Guns N’ Roses, the Beastie Boys, the Red Hot Chili Peppers, the late singer/songwriter Laura Nyro, Donovan, and influential British rock group The Small Faces/The Faces — which included Rod Stewart and Rolling Stones guitarist Ronnie Wood — were named as the 2012 class of Rock and Roll Hall of Fame inductees.
Nyro, who wrote such hits the 5th Dimension’s “Wedding Bell Blues” and Blood Sweat & Tears’ “When I Die,” is the only female act to make it this time around. The hall passed on Donna Summer, Joan Jett and the Blackhearts, Heart and Rufus with Chaka Khan, who were on the ballot for 2012.
But it wasn’t just women who were denied entry into the rock hall for next year. Voters also passed on hip-hop pioneers Eric B. & Rakim, War, the Cure, and the Spinners.
Guns N’ Roses blazed on the rock scene in 1987 with their official debut, “Appetite for Destruction.” Fronted by siren-voiced singer Axl Rose, with Slash and Izzy Stradlin on guitars, Duff McKagan on bass and Steven Adler on drums, the group dominated music with its aggressive rock grooves. Early in their career they were criticized for lyrics in the song “One in a Million” deemed as homophobic, misogynistic and racist. They were also defined by their dysfunction, gleefully embodying the mantra of sex, drugs and rock and roll.
The band sold millions and millions of albums, providing a sharp contrast to a pop world defined by the likes of Madonna and Michael Jackson. But the group’s turmoil, often on display before the whole world, would cause the core to fall apart by 1996. Their induction should lead to talk once again of a possible reunion, at least for the induction ceremony.
Their trajectory was the opposite of the Chili Peppers. Despite troubles that included the drug-related death of guitarist Hillel Slovak and the departure of guitarist John Frusciante, the band, fronted by Anthony Kiedis, with Flea on bass, drummer Chad Smith and guitarist Josh Klinghoffer, released its 10th album, “I’m With You,” this year.
The Beastie Boys (Adam Yauch, Mike Diamond and Adam Horowitz) are among the pioneers of rap. The first white act to make real inroads in the emerging genre, they were known initially for boorish party music, but would develop into a group critically acclaimed for its musicality, experimenting with different soundscapes, even producing an instrumental album.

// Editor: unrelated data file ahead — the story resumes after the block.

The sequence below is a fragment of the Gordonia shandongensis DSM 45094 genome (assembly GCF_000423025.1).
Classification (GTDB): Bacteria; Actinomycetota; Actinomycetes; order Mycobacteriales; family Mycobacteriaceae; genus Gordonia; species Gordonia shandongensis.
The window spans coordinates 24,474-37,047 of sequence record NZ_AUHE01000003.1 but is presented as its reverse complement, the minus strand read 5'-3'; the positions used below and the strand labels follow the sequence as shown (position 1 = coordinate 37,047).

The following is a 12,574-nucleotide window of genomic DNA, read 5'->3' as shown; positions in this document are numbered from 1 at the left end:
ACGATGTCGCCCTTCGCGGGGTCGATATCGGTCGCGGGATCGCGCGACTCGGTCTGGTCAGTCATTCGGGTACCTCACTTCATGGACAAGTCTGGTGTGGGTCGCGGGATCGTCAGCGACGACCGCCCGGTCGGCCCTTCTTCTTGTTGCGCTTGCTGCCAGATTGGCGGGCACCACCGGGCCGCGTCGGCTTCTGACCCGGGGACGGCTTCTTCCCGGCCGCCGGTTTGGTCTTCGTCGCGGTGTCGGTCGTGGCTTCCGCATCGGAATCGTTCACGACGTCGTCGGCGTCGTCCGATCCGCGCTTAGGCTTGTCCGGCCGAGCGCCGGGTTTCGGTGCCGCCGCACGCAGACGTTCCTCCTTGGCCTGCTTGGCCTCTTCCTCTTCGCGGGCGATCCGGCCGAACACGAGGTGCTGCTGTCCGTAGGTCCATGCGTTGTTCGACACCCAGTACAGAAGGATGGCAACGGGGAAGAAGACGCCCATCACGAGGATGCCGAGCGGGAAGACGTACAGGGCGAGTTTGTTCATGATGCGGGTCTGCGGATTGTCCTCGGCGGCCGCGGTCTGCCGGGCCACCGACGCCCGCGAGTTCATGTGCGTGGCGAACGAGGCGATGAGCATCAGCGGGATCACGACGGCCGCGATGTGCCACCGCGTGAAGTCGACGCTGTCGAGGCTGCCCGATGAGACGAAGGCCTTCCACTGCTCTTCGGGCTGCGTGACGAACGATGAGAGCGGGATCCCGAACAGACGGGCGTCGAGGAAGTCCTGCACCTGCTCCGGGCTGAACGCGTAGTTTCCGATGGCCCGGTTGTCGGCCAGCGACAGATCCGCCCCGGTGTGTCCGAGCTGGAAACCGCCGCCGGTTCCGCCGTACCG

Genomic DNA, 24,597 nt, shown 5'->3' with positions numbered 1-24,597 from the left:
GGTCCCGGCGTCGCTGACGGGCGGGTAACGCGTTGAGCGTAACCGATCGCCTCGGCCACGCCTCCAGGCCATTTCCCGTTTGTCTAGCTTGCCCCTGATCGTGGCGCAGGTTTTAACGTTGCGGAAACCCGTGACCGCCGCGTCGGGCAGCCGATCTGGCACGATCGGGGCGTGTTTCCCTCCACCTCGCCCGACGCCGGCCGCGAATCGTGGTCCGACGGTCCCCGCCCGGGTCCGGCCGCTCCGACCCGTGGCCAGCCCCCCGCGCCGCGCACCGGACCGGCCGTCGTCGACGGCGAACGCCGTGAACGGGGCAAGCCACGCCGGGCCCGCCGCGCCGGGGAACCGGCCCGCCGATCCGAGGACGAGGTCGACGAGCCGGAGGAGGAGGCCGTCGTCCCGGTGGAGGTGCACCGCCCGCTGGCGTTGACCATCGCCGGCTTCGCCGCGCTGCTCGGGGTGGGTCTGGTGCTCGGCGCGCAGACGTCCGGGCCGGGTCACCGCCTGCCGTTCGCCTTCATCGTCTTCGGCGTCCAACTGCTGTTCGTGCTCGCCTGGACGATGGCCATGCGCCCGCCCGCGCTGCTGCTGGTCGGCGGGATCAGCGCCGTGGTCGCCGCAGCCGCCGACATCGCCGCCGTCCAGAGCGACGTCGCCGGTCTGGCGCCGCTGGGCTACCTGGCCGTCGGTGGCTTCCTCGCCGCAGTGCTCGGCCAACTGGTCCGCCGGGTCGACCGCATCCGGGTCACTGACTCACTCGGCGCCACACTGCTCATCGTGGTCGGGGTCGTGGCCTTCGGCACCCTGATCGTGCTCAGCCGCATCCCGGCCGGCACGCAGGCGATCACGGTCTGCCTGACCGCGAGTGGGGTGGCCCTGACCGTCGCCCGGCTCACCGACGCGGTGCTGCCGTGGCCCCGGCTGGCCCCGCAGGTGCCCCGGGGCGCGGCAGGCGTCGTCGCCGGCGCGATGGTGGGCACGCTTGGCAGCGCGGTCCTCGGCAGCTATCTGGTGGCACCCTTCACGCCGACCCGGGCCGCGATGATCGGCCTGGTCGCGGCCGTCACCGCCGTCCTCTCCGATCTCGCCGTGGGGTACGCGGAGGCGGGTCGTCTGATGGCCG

Both Stewart and Wood will become second-time members of the Rock Hall (Stewart was inducted as a solo artist in 1994 and Wood as part of the Rolling Stones in 1989) for the Small Faces/The Faces, a key rock group that developed as British invasion was peaking. Among their hits was the song “Stay With Me.”
“Well it’s quite a thrill and honor to make it in the Hall of Fame a second time,” Stewart said in a statement. “We (The Faces) were always synonymous with a good party and with this list of fellow artists being inducted I’m looking forward to (it) … and it’s a hell of a good reason to reunite and celebrate with my old mates.”
Donovan is best known for trippy hits like “Mellow Yellow.”
Guns N’ Roses and the Faces were inducted their first time on the ballot. The Chili Peppers had to wait until their second try, and the Beastie Boys and Nyro were denied twice before making it this time around.
Other inductees include Freddie King for early influence; rock promoter Don Kirshner, who died earlier this year, receives the Ahmet Ertegun award; and Tom Dowd, Glyn Johns and Cosimo Matssa will be honored for musical excellence.
The Rock and Roll Hall of fame induction ceremony will be held in Cleveland, where the rock hall is based, on April 14.